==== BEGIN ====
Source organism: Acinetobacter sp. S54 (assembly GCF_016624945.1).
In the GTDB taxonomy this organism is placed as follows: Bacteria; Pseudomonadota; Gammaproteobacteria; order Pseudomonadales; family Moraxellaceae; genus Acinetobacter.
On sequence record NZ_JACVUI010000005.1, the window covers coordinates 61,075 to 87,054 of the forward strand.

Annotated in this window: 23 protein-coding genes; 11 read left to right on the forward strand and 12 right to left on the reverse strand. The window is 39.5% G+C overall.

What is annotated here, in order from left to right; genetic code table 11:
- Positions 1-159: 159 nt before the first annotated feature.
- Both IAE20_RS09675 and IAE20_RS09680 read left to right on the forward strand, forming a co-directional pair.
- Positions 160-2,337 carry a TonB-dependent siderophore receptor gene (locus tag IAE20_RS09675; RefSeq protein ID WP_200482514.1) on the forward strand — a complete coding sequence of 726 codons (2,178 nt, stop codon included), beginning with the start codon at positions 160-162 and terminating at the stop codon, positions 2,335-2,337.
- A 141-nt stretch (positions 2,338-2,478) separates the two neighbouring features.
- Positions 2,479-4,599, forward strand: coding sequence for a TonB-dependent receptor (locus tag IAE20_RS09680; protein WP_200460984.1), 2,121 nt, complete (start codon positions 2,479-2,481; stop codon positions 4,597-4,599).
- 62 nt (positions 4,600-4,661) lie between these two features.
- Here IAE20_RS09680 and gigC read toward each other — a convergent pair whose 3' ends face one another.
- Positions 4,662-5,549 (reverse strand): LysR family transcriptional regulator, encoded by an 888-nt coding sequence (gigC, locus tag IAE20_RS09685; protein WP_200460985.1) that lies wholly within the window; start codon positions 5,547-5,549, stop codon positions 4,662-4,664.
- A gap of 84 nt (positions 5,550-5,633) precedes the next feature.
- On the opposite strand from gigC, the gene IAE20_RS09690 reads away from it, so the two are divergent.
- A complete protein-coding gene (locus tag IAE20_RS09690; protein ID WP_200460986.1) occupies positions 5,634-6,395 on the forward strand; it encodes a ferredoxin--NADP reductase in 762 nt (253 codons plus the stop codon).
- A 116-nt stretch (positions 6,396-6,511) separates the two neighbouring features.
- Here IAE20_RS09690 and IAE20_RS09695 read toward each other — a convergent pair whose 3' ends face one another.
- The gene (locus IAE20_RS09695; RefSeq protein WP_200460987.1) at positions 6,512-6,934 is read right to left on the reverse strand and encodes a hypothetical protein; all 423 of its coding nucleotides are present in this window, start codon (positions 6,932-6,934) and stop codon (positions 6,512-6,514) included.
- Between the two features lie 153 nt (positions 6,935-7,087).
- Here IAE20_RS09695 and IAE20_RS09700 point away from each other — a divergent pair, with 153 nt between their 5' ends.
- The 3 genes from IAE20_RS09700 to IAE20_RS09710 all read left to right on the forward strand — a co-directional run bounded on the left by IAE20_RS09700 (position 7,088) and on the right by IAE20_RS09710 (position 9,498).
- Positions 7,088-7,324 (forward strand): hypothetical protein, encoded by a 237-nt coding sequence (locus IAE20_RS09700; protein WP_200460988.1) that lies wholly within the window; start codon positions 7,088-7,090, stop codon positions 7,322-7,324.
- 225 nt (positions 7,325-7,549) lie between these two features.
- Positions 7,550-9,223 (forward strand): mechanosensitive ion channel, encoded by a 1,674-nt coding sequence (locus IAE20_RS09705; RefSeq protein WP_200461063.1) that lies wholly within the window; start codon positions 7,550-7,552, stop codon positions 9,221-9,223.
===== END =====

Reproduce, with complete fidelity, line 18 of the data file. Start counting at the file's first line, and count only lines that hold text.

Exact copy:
- Here IAE20_RS09690 and IAE20_RS09695 read toward each other — a convergent pair whose 3' ends face one another.